Glendon announces the recipients of the 2019 Principal’s Research Excellence Awards
Three recipients of the 2019 Principal’s Research Excellence Awards were announced at the annual Glendon Research Festival. Assistant professor Laura MacKinnon was the recipient of the Emerging Scholar Award, while Associate professors Marie-Hélène Larochelle and Jean Michel Montsion were recipients of the Established Scholars Awards. The awards are given annually to honour full-time Glendon faculty members who have made an outstanding contribution to research in the last five years.
Pictured above (from left to right: Jean Michel Montsion (Established Scholars Award), Marie-Hélène Larochelle (Established Scholars Award), Dominique Scheffel-Dunand (Co-Interim Principal), Ian Roberge (Co-Interim Principal), Laura McKinnon (Emerging Scholar Award) and Spencer Mukai (Laboratory Technician).
Laura McKinnon, a specialist in avian ecology and global change research, teaches in Glendon’s biology program. Her research examines the ecology and evolution of migratory birds. More specifically, McKinnon explores the interactions between migration strategies and life history traits in arctic-nesting birds – and how their lives may be threatened by predicted changes in climate. Not only is McKinnon dedicated to research, but she is also a great mentor for students undertaking research at the undergraduate and graduate levels.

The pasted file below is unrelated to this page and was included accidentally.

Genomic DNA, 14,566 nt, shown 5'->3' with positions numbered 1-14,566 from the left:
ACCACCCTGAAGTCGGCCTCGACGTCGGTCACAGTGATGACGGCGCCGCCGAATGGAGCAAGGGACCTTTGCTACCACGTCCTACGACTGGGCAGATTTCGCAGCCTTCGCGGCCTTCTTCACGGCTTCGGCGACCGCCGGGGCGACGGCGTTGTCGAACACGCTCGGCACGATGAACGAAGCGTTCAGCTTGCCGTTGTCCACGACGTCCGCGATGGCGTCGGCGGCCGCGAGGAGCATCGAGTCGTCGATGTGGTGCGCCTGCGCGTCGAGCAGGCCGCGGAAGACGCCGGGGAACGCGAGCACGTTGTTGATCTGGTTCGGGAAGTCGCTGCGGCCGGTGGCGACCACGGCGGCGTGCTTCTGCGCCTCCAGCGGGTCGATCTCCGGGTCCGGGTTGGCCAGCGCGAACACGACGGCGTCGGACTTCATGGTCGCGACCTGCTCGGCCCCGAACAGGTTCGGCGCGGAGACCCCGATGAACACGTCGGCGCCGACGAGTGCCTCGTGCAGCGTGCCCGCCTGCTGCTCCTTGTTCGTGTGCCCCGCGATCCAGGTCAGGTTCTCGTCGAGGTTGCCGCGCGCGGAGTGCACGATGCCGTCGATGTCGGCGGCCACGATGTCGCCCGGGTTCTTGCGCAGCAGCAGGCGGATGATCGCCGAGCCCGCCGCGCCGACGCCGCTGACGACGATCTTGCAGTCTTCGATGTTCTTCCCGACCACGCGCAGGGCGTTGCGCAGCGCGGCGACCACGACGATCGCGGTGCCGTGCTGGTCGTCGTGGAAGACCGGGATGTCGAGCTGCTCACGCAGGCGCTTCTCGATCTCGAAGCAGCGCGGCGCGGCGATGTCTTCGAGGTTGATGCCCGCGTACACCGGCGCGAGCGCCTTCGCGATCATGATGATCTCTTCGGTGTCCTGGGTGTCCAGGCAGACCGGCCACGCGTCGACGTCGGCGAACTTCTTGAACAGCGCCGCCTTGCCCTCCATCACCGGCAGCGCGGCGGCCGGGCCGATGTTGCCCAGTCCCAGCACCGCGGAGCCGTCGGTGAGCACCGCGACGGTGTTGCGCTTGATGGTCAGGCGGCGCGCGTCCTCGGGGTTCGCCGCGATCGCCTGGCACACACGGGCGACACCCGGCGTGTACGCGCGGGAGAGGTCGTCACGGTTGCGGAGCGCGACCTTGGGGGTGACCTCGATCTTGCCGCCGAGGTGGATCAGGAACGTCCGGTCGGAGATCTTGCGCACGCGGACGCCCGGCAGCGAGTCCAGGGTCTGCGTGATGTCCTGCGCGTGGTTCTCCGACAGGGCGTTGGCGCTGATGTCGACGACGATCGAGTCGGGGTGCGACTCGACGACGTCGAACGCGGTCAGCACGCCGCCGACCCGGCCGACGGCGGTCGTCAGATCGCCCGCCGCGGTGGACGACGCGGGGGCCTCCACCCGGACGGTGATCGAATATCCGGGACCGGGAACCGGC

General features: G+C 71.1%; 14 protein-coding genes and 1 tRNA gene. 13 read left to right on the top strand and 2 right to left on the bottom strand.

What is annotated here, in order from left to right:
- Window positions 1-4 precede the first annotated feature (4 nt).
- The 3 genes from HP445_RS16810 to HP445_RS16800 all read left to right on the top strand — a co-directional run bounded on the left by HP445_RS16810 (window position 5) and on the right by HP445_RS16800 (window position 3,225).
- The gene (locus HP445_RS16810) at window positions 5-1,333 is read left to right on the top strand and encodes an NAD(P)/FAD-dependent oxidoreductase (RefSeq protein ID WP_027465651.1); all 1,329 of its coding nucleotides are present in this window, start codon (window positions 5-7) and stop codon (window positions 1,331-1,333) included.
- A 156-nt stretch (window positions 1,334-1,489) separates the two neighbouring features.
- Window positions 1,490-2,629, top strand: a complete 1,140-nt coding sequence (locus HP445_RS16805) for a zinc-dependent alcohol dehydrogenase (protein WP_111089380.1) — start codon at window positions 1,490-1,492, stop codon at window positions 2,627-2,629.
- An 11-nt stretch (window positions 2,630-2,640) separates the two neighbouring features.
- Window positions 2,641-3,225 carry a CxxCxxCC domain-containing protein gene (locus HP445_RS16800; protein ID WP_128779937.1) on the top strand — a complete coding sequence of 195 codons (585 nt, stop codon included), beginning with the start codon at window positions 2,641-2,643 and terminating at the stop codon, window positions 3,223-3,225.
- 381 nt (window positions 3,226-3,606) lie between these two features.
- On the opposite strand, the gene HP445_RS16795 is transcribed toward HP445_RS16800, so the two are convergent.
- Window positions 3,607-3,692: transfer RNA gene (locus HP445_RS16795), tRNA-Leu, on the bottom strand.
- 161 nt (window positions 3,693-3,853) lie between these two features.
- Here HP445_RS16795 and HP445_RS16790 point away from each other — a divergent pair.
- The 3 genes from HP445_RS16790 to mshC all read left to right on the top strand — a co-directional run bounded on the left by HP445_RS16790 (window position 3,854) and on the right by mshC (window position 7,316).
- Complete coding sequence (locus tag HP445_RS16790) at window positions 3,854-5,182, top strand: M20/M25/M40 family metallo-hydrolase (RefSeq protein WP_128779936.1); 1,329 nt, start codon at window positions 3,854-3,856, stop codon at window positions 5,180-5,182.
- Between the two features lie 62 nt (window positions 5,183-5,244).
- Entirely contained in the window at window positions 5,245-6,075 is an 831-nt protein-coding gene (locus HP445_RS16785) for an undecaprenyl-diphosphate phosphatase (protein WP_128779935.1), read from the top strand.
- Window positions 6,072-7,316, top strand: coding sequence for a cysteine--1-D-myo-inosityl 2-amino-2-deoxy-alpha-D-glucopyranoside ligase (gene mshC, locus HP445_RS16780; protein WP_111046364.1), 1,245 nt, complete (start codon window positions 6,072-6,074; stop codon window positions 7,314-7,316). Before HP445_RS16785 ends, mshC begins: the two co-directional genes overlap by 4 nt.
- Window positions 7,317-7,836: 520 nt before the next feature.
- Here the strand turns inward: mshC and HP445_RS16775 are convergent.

Marie-Hélène Larochelle is an associate professor in the Department of French Studies. Her research and fiction focus on figures of violence and monstrosity. She is a widely published author and literary scholar having published a novel and three short stories, as well as authoring two monographs and editing numerous collected works on the subject. She has also organized international symposia on violence in literature. Larochelle is a recent recipient of an Ontario Arts Council grant for the creation of a second novel set in Toronto.
Jean Michel Montsion is an associate professor and coordinator of Glendon’s Canadian Studies Program and Deputy Director of the Robarts Centre for Canadian Studies. Montsion’s research focuses on ethnic, urban and mobility questions as they arise in Canada’s relations with various Asian societies and communities. He is a Distinguished Fellow with the Asia Pacific Foundation of Canada for 2018-2020 and was awarded two Social Sciences and Humanities Research Council (SSHRC) grants to examine the role of Canadian gateway cities and universities in establishing closer links to various Asian countries.
The Research and Innovation Office would like to congratulate all the recipients of this year’s award!